[COLOR="Red"]#prints to console: [/COLOR]
    3
    

    Above you can see how variable z was assigned to function(1, 2). When this happened function assigns z the value of 1 + 2 (3) because that is what it returns. That’s why when z is printed, 3 is outputted to the console.
    Call – when a function or method is called it is being executed from the main code.
    Syntax – The grammar of code, not following it will cause you big problems and your code will fail.
    Argument – an argument contains the data you want to pass into the function. In the example of returning above the x and y would have been the arguments.

    Classes

    The first step is to work out what you need. There are many classes that these methods fit into and they make sense really. What to know if a city has a building then you will need to look for a method in the CyCity class. The classes are the most important part of python in CivIV. Most of the important classes are highlighted in bold on the quick bar (see below) but two of the most important classes are CyGame() and CyGlobalContext(). The CyGame() class is important because it contains methods that can be very useful such as the getSorenRandNum() method. The CyGlobalContext() class is also important as it contains one of the most needed methods in modding getInfoTypeForString() which is used like this:

    Code:
    eArcher  = gc.getInfoTypeForString([COLOR="Green"]"UNIT_ARCHER"[/COLOR])
    

    You can then use eArcher in unit spawning codes! It is used to collect the xml strings from the xml itself and use them into INTs that can then be referenced later. It can take any xml type as a string be it "BUILDING_PALACE" or "CIVILIZATION_ROME" (note this is the CivilizationInfo returned not a PlayerType!). Make sure to use this instead of just numbers as it will work even if new types are added! This class also contains the getActivePlayer() method which is used to get the current human. A good practise with classes you intend to use without creating a new object each time is to define it as a constant in your code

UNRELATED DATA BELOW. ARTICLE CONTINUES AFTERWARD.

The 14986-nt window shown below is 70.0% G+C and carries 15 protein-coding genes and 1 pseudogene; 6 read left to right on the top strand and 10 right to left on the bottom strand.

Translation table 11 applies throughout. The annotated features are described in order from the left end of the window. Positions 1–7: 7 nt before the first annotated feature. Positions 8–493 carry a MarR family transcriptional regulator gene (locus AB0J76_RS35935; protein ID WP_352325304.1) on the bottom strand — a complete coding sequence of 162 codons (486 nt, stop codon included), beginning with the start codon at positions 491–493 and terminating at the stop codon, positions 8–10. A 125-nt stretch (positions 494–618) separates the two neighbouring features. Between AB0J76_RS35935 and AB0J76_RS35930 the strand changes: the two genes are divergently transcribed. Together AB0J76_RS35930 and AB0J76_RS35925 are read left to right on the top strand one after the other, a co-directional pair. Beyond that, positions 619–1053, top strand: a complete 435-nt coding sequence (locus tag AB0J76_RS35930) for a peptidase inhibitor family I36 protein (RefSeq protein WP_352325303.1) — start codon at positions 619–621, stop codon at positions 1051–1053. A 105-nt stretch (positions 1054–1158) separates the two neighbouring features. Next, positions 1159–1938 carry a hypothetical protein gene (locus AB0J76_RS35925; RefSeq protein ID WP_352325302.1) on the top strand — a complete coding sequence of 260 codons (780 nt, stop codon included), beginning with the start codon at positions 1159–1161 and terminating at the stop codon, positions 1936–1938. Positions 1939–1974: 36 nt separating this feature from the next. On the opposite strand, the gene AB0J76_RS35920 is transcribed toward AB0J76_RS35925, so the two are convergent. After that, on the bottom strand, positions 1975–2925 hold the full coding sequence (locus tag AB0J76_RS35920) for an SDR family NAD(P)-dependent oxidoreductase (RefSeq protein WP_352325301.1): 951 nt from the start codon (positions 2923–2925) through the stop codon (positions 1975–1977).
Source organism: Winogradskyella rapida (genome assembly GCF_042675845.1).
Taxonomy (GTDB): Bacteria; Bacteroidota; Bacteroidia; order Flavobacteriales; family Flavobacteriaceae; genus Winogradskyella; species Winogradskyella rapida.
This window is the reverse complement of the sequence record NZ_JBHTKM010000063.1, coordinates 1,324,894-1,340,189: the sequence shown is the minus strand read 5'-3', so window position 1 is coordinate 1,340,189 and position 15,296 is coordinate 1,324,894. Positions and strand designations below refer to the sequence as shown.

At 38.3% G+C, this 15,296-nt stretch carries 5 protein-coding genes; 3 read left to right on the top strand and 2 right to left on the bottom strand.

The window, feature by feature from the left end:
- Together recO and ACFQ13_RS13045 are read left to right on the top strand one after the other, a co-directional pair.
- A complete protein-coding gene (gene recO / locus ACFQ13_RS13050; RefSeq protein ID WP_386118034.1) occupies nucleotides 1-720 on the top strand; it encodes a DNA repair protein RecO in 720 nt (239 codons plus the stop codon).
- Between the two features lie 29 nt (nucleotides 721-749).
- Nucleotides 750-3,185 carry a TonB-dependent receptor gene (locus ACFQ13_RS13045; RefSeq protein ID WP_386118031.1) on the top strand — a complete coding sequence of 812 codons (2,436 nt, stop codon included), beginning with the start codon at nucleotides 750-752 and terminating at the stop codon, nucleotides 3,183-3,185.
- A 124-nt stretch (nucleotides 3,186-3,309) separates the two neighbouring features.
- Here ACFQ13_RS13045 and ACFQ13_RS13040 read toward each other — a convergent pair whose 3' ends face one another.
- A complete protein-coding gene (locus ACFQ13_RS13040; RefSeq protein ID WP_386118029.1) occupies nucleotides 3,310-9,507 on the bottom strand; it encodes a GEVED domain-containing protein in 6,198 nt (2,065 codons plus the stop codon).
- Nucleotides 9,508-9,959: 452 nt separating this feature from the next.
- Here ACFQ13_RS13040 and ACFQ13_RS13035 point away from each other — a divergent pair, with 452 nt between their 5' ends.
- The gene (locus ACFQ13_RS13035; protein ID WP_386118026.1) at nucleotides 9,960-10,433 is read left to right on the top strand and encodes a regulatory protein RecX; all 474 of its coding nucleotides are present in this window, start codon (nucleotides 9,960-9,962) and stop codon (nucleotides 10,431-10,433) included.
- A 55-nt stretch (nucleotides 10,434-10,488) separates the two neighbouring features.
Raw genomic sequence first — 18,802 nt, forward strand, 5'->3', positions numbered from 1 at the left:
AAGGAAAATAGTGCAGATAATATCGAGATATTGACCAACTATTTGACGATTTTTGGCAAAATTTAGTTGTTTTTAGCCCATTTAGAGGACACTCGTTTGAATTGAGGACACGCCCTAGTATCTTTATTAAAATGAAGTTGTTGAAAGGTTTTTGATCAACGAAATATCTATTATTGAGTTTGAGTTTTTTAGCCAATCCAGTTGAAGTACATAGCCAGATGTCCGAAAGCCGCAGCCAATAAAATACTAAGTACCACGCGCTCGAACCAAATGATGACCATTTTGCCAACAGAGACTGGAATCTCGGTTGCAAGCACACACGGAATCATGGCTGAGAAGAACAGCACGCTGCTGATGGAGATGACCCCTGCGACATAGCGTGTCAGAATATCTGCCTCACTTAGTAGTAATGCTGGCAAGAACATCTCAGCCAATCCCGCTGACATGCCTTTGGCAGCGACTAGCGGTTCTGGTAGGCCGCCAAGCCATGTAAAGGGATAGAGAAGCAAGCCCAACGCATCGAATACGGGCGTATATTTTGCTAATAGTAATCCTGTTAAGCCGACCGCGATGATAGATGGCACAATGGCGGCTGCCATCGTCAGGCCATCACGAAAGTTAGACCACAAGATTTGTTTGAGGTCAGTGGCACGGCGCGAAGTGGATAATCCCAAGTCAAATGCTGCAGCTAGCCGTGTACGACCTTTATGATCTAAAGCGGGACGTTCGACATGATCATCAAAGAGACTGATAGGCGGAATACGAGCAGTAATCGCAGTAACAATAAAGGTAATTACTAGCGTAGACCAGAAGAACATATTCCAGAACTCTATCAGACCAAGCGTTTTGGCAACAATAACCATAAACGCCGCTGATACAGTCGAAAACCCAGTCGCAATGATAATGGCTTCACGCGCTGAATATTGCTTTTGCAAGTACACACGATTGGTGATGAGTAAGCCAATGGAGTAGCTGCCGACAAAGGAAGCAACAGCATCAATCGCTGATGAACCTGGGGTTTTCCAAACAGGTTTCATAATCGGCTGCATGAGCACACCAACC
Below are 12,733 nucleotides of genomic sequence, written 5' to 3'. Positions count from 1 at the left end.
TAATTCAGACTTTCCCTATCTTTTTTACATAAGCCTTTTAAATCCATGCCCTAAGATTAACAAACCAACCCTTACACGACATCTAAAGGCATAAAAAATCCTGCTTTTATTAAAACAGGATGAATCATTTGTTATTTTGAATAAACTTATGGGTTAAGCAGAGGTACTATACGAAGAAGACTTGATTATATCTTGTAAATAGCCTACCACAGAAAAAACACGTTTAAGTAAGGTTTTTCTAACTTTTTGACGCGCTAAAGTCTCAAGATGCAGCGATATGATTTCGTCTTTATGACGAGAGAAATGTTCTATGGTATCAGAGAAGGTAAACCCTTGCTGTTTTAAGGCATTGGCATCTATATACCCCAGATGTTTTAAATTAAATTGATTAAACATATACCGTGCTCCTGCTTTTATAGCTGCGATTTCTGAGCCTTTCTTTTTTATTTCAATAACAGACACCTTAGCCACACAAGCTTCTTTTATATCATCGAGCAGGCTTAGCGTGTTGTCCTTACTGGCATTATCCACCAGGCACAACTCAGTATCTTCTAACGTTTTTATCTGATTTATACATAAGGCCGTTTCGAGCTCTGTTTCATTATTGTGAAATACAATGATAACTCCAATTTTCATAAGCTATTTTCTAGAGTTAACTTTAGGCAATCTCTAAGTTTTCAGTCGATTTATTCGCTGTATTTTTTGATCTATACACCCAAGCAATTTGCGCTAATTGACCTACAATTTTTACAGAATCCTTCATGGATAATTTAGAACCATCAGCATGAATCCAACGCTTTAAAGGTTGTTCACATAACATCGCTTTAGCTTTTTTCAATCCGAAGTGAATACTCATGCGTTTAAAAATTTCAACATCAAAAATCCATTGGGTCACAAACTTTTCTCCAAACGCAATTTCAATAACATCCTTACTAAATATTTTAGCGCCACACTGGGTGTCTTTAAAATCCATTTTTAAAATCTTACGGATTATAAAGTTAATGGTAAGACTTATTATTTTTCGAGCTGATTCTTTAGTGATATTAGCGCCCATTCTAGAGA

Code:
    gc = CyGlobalContext()
    Game = CyGame()
    Map = CyMap()
    

    After you know where you are meant to be looking for things you are ready to navigate the API itself, Along the side is a contents of sorts. You can use it to quickly zoom to a class of your choice. Note the box in the bottom left hand corner. If during your time in the API you come across ColourType etc then clicking on it will display the numbers of the different types in the box in the corner. And alternate method for using types will be outlined later on.
    When you are reading a method you have collected from the API it is very important that you pay attention to the types of arguments and what they are, it isn’t good to get them wrong or python will tell you that you aren’t using the correct C++ signature (syntax to you and me). When looking at the method in the API you should look in front of every argument to see what the type is, if it says BOOL make sure you don’t go and put in "True" instead of True.

    Code:
    >> [COLOR="Purple"]type[/COLOR]([COLOR="Green"]"True"[/COLOR])
    [COLOR="Blue"]<type 'string'>[/COLOR]
    >> [COLOR="Purple"]type[/COLOR]([COLOR="Purple"]True[/COLOR])
    [COLOR="Blue"]<type 'bool'>[/COLOR]
    

    The name of the method can tell you a lot about the method but don&#8217;t take it for granted. If there is a description beneath the method in smaller text make sure you read it! You could have the wrong method.

    Variable Naming Conventions

    When making your own code it is important for you to use proper naming conventions for your variables. This is so that you don&#8217;t get confused and other programmers reading your code know quickly what a variable represents. First things first, there is a little thing called Hungarian notation. It is where the word of a variable is in lower case ie:

    Code:
    iVar = 1
    numOfCities = 3
    
    This lowercase word is typically the type of variable it is:
    Code:
    iVar = 1 [COLOR="Red"]#this variable represents a whole number[/COLOR]
    sVar = [COLOR="Green"]"hi" [/COLOR] [COLOR="Red"]#this variable represents a string[/COLOR]
    eVar = gc.getInfoTypeForString([COLOR="Green"]"UNIT_ARCHER"[/COLOR]) [COLOR="Red"]#this variable represents an enumerated value (this means it is constant, the Archer will always be the value it is set as) which is a type.[/COLOR]
    lVars = [0, 1, 2, 3] [COLOR="Red"]#this variable represents a list of variables[/COLOR]
    tVars = (52, 84) [COLOR="Red"]#this variable represents a tuple of variables[/COLOR]